Dear foster daughter,
Thank you for allowing me to see how you feel, even when it’s hard.
For two long months, you showed me only one side of you.
What a good baby, they all told me. Something’s wrong, I thought.
Still, I allowed myself to think I was a good mom, too. Because you ran to me when you were hurt at the playground. You buried your face in my collarbone when I carried you to bed.
I am your rock, I whispered while I rocked you.
I am amazing, I told myself.
I had no idea.
Today you threw a jam jar off the table. It shattered. For the last two weeks, you’ve hit me when I try to hold you. You want to be held by anyone but me.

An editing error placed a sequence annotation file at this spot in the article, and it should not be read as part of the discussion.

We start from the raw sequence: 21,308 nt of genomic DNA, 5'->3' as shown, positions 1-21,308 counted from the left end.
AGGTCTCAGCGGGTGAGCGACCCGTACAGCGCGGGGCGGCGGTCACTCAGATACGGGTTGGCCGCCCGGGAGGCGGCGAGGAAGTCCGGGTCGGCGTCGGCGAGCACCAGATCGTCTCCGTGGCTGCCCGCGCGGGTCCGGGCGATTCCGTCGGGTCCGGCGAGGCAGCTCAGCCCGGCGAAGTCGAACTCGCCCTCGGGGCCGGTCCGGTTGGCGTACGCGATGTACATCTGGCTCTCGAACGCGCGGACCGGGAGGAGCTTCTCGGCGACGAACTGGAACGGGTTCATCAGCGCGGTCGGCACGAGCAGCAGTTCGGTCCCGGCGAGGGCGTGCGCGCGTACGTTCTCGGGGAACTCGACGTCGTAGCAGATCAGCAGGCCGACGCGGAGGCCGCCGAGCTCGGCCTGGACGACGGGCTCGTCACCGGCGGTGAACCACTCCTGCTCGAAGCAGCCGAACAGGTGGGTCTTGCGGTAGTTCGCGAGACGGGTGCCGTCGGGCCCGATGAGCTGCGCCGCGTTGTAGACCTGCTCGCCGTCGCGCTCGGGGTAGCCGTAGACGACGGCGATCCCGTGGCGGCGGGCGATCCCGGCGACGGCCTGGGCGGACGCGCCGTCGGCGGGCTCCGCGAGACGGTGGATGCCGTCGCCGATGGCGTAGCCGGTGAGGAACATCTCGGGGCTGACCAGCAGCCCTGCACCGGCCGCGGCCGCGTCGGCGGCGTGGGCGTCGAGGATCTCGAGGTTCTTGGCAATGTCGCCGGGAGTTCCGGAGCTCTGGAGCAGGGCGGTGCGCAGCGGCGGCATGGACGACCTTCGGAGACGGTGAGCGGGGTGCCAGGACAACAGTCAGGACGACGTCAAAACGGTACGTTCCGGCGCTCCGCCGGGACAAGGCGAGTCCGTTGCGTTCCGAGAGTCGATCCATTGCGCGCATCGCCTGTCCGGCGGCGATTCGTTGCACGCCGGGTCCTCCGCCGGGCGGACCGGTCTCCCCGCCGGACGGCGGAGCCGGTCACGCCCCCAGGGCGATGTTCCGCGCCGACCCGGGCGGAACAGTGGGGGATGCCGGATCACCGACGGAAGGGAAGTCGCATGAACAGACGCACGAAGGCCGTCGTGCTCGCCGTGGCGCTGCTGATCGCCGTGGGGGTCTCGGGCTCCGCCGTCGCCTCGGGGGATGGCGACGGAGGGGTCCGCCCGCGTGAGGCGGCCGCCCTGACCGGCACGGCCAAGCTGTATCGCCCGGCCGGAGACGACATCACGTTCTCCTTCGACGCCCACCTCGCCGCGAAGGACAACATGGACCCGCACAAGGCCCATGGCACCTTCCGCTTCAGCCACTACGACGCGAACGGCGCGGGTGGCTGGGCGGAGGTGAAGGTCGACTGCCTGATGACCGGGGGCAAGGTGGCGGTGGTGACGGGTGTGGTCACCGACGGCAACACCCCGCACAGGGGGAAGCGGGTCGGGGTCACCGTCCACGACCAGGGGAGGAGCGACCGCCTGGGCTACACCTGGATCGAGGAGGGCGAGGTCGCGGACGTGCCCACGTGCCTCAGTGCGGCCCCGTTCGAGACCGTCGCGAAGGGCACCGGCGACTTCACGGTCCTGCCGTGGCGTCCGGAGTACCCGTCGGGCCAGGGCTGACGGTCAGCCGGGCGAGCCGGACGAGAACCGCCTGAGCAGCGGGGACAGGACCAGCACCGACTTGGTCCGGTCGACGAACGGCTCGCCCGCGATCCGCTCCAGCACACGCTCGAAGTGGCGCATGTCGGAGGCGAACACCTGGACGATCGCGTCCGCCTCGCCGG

You collapse on the floor when you don’t get your way, which is often.
In other words, you are real, really, finally.
When you broke the glass I yelled. WHY. Why, why.
You burst into tears, face red, squishing your eyes to escape this world.
Ignoring your fear, I yanked you from your booster seat and set you unceremoniously on the floor where you cried even harder. My own fear blocked me from caring for you.
I ran barefoot to the cupboard for a broom. I wiped up glass shards and milk from the floor, steaming.
Later, you hid on the other side of the kitchen with your head down and your lips in a frown, blue eyes glaring.
Do you wish to never see me again?
I see you.
I sit on the kitchen floor with a mop between us and take a deep breath.
I love you. Nothing will make me stop loving you.
Thank you for showing me how you feel. This is a safe space. I’m sorry for getting mad.
Can I hug you?
One of your new words, my beautiful, smart daughter.
I use your blue-flowered sweatshirt to wipe a tear from under your nose and take you in my arms.
We have a long road, but I’m staying.
I love you, baby girl. All of you.